Allen M, Smith VF: Opening Pandora's box: the practical and legal dangers of involuntary outpatient commitment. Psychiatric Services 52:342—346, 2001
 
Appelbaum P: Thinking carefully about outpatient commitment. Psychiatric Services 52:347—350, 2001
 
Cornwell JK, Denney R: Exposing the myths surrounding preventive outpatient commitment for individuals with chronic mental illness. Psychology, Public Policy, and Law 9:209—232, 2003
 
Geller JL: The evolution of outpatient commitment in the USA: from conundrum to quagmire. International Journal of Law and Psychiatry 29:234—248, 2006
 
Geller JL, Fisher WH, Grudzinskas AJ, et al: Involuntary outpatient treatment as "deinstitutionalized coercion": the net-widening concerns. International Journal of Law and Psychiatry 29:551—562, 2006
 
Monahan J, Swartz M, Bonnie RJ: Mandated treatment in the community for people with mental disorders. Health Affairs 22(5):28—38, 2003
 
Mulvey EP, Geller JL, Roth LH: The promise and peril of involuntary outpatient commitment. American Psychologist 42:571—584, 1987
 
O'Reilly R: Why are community treatment orders controversial? Canadian Journal of Psychiatry 49:579—584, 2004
 
Perlin ML: Therapeutic jurisprudence and outpatient commitment law: Kendra's Law as case study. Psychology, Public Policy, and Law 9:183—208, 2003
 
Petrila J, Ridgely MS, Borum R: Debating outpatient commitment: controversy, trends, and empirical data. Crime and Delinquency 49:157—172, 2003
 
Saks ER: Involuntary outpatient commitment. Psychology, Public Policy, and Law 9:94—106, 2003
 
Schopp RF: Outpatient civil commitment: a dangerous charade or a component of a comprehensive institution of civil commitment? Psychology, Public Policy, and Law 9:33—69, 2003
 
Wales HW, Hiday VA: PLC or TLC: is outpatient commitment the/an answer? International Journal of Law and Psychiatry 29:451—468, 2006
 
Winick BJ: Outpatient commitment: a therapeutic jurisprudence analysis. Psychology, Public Policy, and Law 9:107—144, 2003
 
Rain SD, Steadman HJ, Robbins PC: Perceived coercion and treatment adherence in an outpatient commitment program. Psychiatric Services 54:399—401, 2003
 
Swanson JW, Swartz MS, Elbogen EB, et al: Effects of involuntary outpatient commitment on subjective quality of life in persons with severe mental illness. Behavioral Sciences and the law 21:473—491, 2003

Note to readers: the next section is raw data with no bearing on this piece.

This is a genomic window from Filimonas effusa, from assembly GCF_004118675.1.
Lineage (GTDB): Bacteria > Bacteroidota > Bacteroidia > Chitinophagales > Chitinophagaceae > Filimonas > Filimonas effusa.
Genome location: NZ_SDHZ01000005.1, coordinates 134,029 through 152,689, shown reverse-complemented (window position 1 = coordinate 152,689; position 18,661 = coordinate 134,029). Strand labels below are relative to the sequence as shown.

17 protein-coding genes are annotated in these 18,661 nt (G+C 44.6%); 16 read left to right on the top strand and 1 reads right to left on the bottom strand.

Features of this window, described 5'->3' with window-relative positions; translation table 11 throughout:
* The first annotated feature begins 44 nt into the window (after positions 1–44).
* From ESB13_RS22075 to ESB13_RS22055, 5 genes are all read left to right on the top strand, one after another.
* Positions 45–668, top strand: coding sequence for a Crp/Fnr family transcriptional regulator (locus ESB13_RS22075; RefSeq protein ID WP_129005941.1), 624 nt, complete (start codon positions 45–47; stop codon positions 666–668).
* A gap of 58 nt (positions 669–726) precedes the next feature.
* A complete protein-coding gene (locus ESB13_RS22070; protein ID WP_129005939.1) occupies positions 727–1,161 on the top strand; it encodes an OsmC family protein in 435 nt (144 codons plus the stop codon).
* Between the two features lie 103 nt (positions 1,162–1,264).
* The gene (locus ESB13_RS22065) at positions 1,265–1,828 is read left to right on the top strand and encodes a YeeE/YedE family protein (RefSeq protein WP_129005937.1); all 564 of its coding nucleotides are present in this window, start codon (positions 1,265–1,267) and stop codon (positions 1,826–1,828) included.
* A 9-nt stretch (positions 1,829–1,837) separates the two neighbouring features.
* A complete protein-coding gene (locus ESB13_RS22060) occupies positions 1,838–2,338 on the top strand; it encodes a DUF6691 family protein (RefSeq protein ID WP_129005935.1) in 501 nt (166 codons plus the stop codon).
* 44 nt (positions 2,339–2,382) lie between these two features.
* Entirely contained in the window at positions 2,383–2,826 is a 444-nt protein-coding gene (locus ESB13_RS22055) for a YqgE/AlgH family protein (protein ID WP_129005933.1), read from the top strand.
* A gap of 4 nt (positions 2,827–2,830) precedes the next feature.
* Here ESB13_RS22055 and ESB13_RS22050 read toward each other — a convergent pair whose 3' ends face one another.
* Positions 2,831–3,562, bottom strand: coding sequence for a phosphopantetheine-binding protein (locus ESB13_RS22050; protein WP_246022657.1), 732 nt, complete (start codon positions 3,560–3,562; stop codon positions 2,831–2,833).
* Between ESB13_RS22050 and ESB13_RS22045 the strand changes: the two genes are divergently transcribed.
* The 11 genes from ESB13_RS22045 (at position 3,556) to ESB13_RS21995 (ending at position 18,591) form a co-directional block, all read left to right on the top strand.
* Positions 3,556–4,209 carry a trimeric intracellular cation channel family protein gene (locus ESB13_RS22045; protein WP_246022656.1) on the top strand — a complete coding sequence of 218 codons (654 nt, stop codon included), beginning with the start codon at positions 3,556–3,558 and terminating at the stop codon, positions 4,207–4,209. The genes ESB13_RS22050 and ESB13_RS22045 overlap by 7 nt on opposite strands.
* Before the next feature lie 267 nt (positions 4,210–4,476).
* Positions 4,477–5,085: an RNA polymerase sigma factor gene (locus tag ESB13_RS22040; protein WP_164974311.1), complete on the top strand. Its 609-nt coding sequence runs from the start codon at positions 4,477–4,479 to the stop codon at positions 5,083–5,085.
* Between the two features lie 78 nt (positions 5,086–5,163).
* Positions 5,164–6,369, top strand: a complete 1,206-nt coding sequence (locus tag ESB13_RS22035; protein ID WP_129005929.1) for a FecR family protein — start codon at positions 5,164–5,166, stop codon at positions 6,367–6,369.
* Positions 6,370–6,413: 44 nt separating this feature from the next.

Burgess P, Bindman J, Lesse M, et al: Do community treatment orders for mental illness reduce readmission to hospital? An epidemiological study. Social Psychiatry and Psychiatric Epidemiology 41:574—579, 2006
 
Frank DF, Perry JC, Kean D, et al: Effects of compulsory treatment orders on time to hospital readmission. Psychiatric Services 56:867—869, 2005
 
Swartz MS, Swanson JW, Hiday VA, et al: A randomized controlled trial of involuntary outpatient commitment in North Carolina. Psychiatric Services 52:325—329, 2001
 
Christy A, Petrila J, McCranie M, et al: Involuntary outpatient commitment in Florida: case information and provider experience and opinions. International Journal of Forensic Mental Health 8:122—130, 2009
 
Population Estimates. Washington, DC, US Census Bureau, 2009. Available at www.census.gov/popest/estimes.php
 
Holzer III C, Kabel J, Kohlenberg E, et al: The Prevalence Estimation of Mental Illness and Need for Services Study Technical Report. Olympia, Wash, Department of Social and Health Services, Division of Mental Health and Research and Data Analysis Division, 1999
 
Kessler RC, Berglund P, Chiu WT, et al: The US National Comorbidity Survey Replication (NCS-R): design and field procedures. International Journal of Methods in Psychiatric Research 13:60—82, 2004
 
Swanson J: What would Mary Douglas do? A commentary on Kahan et al, "Cultural cognition and public policy: the case of outpatient commitment laws." Law and Human Behavior 34:176—185, 2009. Available at DOI 10.1007/s10979-009-9184-x